Friday, December 30, 2011


Restaurant food in the Mahoning and Shenango valleys is as good (or better) than I've found anywhere else in the country, in my humble opinion -- with one exception: Seafood. For the most part, that's not because we're basically landlocked in these parts; rather, it's because it's inevitably overcooked to the point of being relatively tasteless and tough.

And for a seafood lover like me, that's a big disappointment; I'm always a bit leery of ordering it, knowing it's likely to be less than "perfect." So when I noticed lemon pepper swordfish on the daily specials menu at Trax Restaurant in Austintown, I hesitated -- but since swordfish is hard to find and is my favorite fish to eat -- I decided to reel it in. As a special, it came with one side and a salad for just $10.95, so I figured I wouldn't lose all that much if it wasn't all that great.

Ah, I'm delighted to report it was wonderful! I chose spaghetti as my side - as you'll find out in a minute, I'd tasted the sauce here before and liked it. This time I'd say it could have used a bit more sauce, but quite honestly I was too full to care after devouring every mouth-watering bite of the sizable chunk of swordfish steak. Not only w
as it juicy, the lemon flavor was subtle but noticeable and the cracked pepper added just the right touch of zest. Yum!

We arrived here this time for an early dinner, just before 4 p.m.; our server brought a list of lunch specials even at this late hour, which was nice because there were loads of great things from which to choose, including cavatelli-stuffed and chili cheese stuffed breadbowls ($8.50). I also considered the Italian sausage hero at $8.99 before spotting that swordfish.

Jack had a bit more trouble deciding, finally settling on the Yankee pot roast ($10.50), described as beef and carrots with au jus and one side. He opted for slaw instead of salad and picked mashed potatoes and gravy as his side, which seemed a natural fit for the pot roast. When he placed the order, our server assured him it was delicious - in fact, she'd had a big mound of it for her lunch earlier in the day.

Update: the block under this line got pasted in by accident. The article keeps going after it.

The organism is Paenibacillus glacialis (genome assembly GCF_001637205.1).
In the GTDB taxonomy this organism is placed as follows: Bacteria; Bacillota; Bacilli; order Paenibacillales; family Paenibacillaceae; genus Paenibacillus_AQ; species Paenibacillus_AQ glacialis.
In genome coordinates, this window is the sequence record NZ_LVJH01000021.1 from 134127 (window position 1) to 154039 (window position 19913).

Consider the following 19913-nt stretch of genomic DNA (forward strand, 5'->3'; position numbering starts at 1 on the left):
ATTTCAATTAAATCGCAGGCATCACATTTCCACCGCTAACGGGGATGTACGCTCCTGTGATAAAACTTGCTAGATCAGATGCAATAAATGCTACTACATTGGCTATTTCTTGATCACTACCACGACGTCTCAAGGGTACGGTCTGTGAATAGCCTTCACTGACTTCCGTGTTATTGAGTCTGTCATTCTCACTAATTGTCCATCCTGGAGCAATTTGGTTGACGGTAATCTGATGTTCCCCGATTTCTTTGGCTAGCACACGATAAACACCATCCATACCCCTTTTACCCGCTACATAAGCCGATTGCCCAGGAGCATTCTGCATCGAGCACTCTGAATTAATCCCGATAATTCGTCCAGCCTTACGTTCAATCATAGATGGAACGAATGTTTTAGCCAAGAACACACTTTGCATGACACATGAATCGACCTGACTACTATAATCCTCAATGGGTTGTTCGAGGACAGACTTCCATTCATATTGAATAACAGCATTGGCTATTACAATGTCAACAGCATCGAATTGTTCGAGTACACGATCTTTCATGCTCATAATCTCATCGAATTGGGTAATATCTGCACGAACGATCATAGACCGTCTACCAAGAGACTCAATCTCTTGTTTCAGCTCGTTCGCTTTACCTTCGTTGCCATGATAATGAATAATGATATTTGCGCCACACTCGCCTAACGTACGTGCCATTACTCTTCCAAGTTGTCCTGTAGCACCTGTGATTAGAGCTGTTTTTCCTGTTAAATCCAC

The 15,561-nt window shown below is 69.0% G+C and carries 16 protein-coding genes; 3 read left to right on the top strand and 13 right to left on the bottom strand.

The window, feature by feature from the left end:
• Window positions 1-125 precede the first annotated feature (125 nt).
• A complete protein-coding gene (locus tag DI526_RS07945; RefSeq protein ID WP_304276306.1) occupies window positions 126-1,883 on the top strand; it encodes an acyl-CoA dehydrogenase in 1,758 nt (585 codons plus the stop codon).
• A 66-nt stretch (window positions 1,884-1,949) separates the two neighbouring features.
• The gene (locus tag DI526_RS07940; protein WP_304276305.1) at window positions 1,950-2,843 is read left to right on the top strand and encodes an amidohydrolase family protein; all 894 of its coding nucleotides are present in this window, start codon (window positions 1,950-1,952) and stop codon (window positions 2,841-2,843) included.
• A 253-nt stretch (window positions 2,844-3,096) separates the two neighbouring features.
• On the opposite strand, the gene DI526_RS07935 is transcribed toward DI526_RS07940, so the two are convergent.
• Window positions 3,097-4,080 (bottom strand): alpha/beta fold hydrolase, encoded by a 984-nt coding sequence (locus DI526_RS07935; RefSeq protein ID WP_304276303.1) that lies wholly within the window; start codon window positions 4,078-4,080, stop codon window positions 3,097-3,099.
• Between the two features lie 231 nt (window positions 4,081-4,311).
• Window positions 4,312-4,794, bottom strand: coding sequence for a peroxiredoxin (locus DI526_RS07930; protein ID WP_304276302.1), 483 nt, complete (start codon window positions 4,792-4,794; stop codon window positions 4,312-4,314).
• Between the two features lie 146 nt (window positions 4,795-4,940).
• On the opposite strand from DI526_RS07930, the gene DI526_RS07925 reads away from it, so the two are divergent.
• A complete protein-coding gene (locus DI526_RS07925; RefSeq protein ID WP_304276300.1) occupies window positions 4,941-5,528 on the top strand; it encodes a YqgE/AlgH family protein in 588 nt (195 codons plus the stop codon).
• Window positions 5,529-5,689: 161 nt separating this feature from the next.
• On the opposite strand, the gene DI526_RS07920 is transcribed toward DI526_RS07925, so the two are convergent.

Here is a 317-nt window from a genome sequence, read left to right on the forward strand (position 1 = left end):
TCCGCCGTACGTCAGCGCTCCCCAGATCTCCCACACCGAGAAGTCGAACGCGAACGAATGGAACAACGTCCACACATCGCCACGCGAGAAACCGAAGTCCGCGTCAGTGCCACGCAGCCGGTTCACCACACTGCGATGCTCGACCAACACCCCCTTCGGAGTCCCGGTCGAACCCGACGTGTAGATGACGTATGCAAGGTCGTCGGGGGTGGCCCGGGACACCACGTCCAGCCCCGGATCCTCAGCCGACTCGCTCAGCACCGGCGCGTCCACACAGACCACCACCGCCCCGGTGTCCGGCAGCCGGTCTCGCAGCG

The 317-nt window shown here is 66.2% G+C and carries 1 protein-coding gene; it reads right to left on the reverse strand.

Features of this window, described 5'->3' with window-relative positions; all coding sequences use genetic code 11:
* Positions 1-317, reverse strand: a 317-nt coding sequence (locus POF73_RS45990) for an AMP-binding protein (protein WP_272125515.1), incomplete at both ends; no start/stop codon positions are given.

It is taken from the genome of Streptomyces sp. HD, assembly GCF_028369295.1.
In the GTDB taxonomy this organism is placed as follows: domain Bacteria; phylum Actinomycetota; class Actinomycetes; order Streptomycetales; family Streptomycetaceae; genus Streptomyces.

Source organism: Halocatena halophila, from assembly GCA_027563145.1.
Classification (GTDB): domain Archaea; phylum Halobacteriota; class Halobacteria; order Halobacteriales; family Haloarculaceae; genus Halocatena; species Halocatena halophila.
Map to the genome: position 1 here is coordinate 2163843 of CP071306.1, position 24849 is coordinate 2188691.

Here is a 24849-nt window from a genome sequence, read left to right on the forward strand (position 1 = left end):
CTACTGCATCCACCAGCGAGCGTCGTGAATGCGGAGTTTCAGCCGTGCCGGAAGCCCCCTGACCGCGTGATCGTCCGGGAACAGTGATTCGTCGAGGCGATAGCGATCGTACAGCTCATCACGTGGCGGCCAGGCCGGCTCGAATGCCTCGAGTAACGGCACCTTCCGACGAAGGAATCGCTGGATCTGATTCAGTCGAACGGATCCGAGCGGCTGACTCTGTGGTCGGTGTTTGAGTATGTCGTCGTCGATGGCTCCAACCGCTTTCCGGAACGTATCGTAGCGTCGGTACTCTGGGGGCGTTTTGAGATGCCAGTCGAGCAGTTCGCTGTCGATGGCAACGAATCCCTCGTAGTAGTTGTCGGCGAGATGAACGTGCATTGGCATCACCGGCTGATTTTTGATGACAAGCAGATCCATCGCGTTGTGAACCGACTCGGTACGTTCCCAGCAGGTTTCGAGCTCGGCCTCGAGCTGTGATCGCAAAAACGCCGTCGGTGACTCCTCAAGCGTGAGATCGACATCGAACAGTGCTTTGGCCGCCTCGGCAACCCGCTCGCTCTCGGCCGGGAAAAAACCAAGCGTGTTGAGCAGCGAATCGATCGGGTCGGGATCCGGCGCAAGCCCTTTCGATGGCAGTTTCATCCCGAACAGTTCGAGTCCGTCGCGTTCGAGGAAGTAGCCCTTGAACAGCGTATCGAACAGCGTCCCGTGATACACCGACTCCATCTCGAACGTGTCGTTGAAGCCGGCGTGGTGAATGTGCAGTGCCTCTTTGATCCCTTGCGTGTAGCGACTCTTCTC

Turns out she was right on the money; the pot roast was yummy with a large amount of fork-tender meat. And even though he made a point of reminding me he doesn't like carrots, he scarfed down all of these chunks (noting that he was doing so because they didn't taste much like carrots after simmering in all that juice for what must have been a long time). At his request, the server br
ought a container of extra gravy, which was rich, thick and delicious.

As I mentioned before, this stop for dinner wasn't the first time we've been to Trax; on one occasion, we sat on the separate bar side for a couple of quick sandwiches and beers. The interior, by the way, is a darkish red and gray and features lots of old photos, most related to the B&O Railroad -- especially interesting to us because Jack's late uncle, Robert M. Semple, for many years was the local yardmaster. There's also a large outdoor patio
that's open in good weather, and we hear there's live music out there now and again.

A couple of weeks before my encounter with the swordfish, we stopped for lunch mostly because we had a coupon for $5 off a $25 purchase, including alcohol. Speaking of alcohol, there's an extensive wine and beer list plus a few on tap including our favorite Yuengling. Some of the menu items are things I haven't seen in a while, like city chicken ($9.50 for the dinner portion). I also noticed Cincinnati chili ($9.50) -- another favorite of mine. Most dinners come with a potato or salad plus bread and butter.

Any time stuffed cabbage or peppers is on the menu, it's hard for Jack to resist. This time it was cabbage, which usually comes with mashed potatoes. He asked for slaw instead, plus a salad with balsamic viniagrette dressing, all for $9.50.

I was in the mood for plain old spaghetti, and when I asked our server about the difference between the marinara and "regular" red sauce, she explained that the marinara at Trax "isn't like others" and is filled with lots of vegetables whereas the red sauce has two meatballs. I opted for the red sauce over spaghetti (ziti was my other choice), salad with bleu cheese dressing and a cup of wedding soup for $8.29.

Jack liked that the stuffed cabbage was topped with an abundance of sauce, which all too often isn't the case. There were a couple of slices of kielbasi in it as well, which he passed on to me and they were delicious. Our server also brought a basket of good-sized rolls and butter, but we had so much else to eat that we brought them home.